When ruling on requests for revisions, courts may consider whether the pleadings adequately disclose the material facts that constitute the cause of action, or whether the amendment merely restates a theory of negligence. Allegedly, the plaintiff, Carlos Pillco, was working in a dumpster, below a debris chute, to clear the chute of obstruction, when an individual who was working on the 10th floor pushed a 50-pound piece of concrete into the chute, and the concrete fell 90 feet and struck the plaintiff. Pillco sued Turner Construction LLC, which apparently filed a complaint against Pillco's employer, LVI Environmental Service. In November 2012, LVI filed a request to revise the allegation that "LVI was in control of the situation causing injury to Carlos Pillco to the exclusion of Turner" Construction. In an amended complaint, Turner Construction alleged that "LVI was in control of the situation causing injury to Carlos Pillco to the exclusion of Turner in that it failed to follow established trash chute procedures by failing to provide a means to close and secure (lock) access to rubbish removal chutes, and to coordinate their work with that of other trades." LVI filed a motion for a nonsuit, pursuant to Practice Book §17-31, and alleged that the requested amendment was insufficient and merely restated Turner Construction's theory of negligence. Requests for revisions can be filed, to obtain a more complete or particular statement of the allegations. When ruling on requests for revisions, courts may consider whether the pleadings disclose the materials facts that constitute the cause of action. The court found that Turner Construction's amended complaint adequately alleged that LVI possessed exclusive control of the situation and that LVI failed to follow safety procedures. Turner Construction's amended complaint adequately described the situation over which LVI allegedly possessed exclusive control, and the court denied LVI's motion for nonsuit.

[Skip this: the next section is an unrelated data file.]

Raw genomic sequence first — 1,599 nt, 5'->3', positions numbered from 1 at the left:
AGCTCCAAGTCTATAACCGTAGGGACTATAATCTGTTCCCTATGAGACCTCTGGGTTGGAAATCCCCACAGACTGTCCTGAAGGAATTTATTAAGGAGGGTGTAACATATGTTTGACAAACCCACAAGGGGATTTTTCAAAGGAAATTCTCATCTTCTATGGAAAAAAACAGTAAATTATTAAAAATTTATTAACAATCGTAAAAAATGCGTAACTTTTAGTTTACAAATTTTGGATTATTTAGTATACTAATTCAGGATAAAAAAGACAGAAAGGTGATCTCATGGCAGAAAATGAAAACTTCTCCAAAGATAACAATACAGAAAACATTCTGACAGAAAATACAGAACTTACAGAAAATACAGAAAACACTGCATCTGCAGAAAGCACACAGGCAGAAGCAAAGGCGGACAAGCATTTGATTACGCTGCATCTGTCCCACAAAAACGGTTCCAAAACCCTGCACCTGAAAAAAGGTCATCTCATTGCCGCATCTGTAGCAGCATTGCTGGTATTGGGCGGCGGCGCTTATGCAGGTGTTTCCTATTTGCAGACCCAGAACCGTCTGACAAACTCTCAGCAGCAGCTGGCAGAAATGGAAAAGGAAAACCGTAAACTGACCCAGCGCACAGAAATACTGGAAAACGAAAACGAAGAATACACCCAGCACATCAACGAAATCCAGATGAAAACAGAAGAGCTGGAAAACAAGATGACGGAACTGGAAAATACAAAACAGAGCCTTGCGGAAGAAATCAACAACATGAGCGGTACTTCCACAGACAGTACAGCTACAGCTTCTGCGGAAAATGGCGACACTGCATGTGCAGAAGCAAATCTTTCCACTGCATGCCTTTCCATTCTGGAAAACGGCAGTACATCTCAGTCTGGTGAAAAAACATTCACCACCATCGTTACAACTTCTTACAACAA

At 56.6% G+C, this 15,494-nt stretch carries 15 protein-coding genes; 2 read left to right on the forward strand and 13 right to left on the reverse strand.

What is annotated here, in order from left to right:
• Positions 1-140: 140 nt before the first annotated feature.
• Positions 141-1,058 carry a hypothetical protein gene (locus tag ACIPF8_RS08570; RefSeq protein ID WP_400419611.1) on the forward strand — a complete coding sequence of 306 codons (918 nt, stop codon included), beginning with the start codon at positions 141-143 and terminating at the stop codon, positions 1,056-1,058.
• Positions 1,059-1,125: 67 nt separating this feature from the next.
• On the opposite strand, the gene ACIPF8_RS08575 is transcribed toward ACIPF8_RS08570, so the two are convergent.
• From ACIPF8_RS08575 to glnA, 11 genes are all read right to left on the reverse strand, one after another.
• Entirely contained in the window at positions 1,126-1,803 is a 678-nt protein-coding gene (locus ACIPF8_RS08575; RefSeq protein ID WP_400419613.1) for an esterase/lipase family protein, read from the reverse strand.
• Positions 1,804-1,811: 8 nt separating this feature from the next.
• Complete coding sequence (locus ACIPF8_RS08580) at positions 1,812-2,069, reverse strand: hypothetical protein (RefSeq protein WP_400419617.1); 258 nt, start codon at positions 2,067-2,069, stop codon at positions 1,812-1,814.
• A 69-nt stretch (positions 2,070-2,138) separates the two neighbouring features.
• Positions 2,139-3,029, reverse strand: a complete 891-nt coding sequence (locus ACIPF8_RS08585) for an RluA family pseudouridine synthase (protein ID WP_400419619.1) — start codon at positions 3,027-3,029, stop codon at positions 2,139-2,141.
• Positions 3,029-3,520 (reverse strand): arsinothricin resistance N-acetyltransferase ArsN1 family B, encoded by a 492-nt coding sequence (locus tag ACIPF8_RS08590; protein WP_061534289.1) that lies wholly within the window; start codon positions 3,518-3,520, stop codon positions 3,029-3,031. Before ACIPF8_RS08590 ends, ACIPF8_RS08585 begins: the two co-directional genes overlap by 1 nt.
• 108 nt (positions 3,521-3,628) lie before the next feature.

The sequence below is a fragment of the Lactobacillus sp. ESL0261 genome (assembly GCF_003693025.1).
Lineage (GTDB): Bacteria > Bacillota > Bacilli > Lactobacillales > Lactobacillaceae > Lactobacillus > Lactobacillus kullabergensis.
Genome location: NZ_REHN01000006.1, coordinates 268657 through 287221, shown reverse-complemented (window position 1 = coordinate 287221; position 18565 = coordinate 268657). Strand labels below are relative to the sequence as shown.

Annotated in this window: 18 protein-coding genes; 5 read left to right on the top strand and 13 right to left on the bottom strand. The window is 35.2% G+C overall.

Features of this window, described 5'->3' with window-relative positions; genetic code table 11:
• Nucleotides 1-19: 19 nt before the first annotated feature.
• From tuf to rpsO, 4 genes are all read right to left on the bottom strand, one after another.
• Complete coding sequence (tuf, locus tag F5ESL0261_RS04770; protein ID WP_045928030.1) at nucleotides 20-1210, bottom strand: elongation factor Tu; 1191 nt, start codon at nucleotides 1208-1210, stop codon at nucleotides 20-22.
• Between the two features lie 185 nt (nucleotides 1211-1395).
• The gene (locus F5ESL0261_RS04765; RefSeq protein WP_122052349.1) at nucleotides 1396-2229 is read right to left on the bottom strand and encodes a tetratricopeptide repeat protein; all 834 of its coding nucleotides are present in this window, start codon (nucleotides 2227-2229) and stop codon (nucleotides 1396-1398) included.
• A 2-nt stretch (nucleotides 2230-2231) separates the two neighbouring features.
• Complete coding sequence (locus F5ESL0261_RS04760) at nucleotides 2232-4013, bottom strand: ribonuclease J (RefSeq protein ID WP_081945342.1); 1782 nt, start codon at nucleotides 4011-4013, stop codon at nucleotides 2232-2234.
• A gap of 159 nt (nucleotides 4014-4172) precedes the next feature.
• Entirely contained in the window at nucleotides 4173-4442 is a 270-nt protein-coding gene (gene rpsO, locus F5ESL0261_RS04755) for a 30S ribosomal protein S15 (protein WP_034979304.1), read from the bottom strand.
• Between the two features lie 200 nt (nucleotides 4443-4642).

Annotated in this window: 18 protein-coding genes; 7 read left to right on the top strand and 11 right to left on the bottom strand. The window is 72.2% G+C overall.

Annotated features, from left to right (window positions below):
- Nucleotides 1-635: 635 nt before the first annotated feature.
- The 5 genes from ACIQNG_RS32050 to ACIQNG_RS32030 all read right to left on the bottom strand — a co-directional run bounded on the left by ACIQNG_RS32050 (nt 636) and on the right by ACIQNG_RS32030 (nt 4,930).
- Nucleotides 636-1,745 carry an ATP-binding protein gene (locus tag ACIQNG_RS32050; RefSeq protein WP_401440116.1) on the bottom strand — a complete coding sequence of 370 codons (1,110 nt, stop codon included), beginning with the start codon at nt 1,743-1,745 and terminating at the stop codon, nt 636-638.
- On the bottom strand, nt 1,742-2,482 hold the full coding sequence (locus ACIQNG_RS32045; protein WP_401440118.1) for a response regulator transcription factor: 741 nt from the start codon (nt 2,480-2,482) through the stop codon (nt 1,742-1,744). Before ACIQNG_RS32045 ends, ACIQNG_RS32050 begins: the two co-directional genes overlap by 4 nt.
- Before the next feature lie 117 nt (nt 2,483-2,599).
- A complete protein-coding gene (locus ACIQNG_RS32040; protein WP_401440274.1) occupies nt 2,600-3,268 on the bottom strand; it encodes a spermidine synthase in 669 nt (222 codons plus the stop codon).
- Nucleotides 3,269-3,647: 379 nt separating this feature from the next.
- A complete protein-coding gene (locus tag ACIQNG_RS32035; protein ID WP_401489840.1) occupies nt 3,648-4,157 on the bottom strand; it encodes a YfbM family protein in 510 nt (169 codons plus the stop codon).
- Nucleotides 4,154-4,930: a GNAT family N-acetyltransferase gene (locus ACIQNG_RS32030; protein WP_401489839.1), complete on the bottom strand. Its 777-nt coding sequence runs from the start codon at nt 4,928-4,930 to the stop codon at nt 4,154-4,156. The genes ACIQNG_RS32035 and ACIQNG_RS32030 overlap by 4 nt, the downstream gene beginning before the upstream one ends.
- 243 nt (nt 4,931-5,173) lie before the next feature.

VIEW FULL CASE